The HMQS Gayundah bow is on the verge of collapse. Photo taken in 2018. Photo: AAP /Renae Droop
The HMQS Gayundah bow is on the verge of collapse. Photo taken in 2018. Photo: AAP /Renae Droop

Plan to disassemble historic wreck

Due to the public's inability to stay away from the HMQS Gayundah Shipwreck at Woody Point - Moreton Bay Regional Council has no choice but to remove part of the wreck.

The wreck, located at the base of the Woody Point cliffs, near Redcliffe north of Brisbane, is heavily rusted.

It is alleged vandals damaged the bow a couple of years ago. It is now on the verge of collapse.

Moreton Bay Regional Council spokesman for Asset Maintenance Councillor Adam Hain said people continued to climb over and inside the wreck, despite there being a viewing platform above.

 

All that remains of the Gayundah at Woody Point. Photo: Barry Tuton
All that remains of the Gayundah at Woody Point. Photo: Barry Tuton

 

"This is a fragile, historically significant site and we want to preserve what we can and we absolutely have to act to prevent it collapsing on someone," Cr Hain said.

"It's disappointing to see people not only disrespecting this site but also putting their own safety at risk by climbing on it.

"In August, 2018 we commissioned an independent assessment of the risk to public safety. In the eight hours of on-site observation, the assessor witnessed 36 visitors to the wreck."

Cr Hain said the wind and waves was always going to lead to the wreck rusting over time.

"Because of their historical significance, we can't intervene in that process. However, if people are putting their own safety at risk we have no choice but to act," Cr Hain said.

"The independent assessment recommended a number of interventions, including relocation of the ship's bow which is at risk of collapsing at any moment, and increasing public awareness of the danger posed by the wreck."

 

 

New signs have been put up at the Gayundah ship wreck at Woody Point. Photo: Barry Tuton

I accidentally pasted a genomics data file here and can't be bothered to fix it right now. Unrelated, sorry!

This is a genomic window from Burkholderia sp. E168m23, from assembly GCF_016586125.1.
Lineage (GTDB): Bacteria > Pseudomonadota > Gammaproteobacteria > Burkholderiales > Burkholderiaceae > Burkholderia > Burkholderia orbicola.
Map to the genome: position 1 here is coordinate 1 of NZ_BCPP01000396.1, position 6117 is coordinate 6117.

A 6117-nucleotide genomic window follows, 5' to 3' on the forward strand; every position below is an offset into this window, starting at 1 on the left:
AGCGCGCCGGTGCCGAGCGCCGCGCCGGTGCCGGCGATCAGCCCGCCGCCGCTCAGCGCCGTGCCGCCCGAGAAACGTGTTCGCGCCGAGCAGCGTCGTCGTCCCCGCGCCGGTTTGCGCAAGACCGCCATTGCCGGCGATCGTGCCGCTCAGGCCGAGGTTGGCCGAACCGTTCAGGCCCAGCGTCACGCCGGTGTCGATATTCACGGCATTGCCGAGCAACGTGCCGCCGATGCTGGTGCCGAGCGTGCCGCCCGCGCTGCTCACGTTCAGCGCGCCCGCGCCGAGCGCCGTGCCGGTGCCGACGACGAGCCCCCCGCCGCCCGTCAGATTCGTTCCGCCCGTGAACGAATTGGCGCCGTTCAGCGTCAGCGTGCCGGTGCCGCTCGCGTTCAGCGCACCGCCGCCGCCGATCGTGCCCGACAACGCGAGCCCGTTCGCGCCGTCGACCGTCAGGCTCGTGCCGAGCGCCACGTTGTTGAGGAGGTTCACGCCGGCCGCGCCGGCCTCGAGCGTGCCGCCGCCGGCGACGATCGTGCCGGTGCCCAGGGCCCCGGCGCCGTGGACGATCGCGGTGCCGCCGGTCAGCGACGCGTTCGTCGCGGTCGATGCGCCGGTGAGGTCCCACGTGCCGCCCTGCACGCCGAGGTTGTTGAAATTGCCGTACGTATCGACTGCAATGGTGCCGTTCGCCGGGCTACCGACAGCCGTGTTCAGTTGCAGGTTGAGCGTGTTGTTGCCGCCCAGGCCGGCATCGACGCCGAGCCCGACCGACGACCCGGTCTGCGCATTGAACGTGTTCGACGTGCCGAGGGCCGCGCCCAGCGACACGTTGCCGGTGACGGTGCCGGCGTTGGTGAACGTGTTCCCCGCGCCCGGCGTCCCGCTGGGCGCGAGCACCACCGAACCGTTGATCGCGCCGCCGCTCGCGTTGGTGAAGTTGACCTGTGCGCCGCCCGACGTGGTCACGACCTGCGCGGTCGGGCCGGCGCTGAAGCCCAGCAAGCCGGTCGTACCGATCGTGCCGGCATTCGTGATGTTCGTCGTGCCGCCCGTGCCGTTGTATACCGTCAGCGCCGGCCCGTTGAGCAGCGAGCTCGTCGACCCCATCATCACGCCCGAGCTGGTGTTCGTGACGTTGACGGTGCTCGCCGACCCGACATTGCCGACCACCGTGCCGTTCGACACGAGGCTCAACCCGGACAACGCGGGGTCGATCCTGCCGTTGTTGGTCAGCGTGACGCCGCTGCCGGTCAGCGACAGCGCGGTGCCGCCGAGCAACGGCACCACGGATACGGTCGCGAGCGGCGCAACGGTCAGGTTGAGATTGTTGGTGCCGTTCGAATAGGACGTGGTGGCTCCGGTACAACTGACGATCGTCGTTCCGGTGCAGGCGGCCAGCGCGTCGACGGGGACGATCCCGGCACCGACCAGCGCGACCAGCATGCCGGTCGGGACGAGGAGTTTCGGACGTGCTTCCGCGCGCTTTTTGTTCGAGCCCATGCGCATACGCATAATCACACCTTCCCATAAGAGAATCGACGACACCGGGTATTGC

New signs have been put up at the Gayundah ship wreck at Woody Point. Photo: Barry Tuton

 

Cr Hain said the bow would be removed by a crane and relocated to the rear of the wreck.

The Gayundah Preservation Society has been working for five years to preserve the wreck.

Red tape and government policy prevented them from using a rust resistant coating on the ship.

Society president Richard Lancaster said while he understood council's need to maintain public safety, he was not happy with where they planned to place the bow once removed.

"The proposal to remove it and place the bow at ground level adjacent to the stern section of the ship, makes a mockery of this iconic ship's profile," Mr Lancaster said.

"This the ship that helped deter a Russian invasion of Queensland in the 1880s. If enacted, this proposal will result in the ship's historic remains not resembling its correct shape and will appear as a pile of unrecognisable rusting junk."

After the latest proposal to help preserve the ship was reject the society put forward another option to help preserve the wreck.

 

 

A picture of the wreck before the bow collapsed. Picture: Chris Higgins
A picture of the wreck before the bow collapsed. Picture: Chris Higgins

 

"The society suggested that the damaged bow of the vessel be removed from its watery location and placed in a suitable location in the adjacent Gayundah Arboretum, thereby creating a suitable public memorial to the ship.

"This was denied by the Department, saying that no part of the vessel could be touched, as the ship's remains were located within the Moreton Bay Marine Park.

"The Society opposes the proposal of relocating the bow of the ship to a location adjacent to its stern and instead requests that the bow be relocated to a suitable site in the Gayundah Arboretum, so that a suitable memorial to this historic ship can be created. This historic icon deserves to be remember as a truly great Queenslander."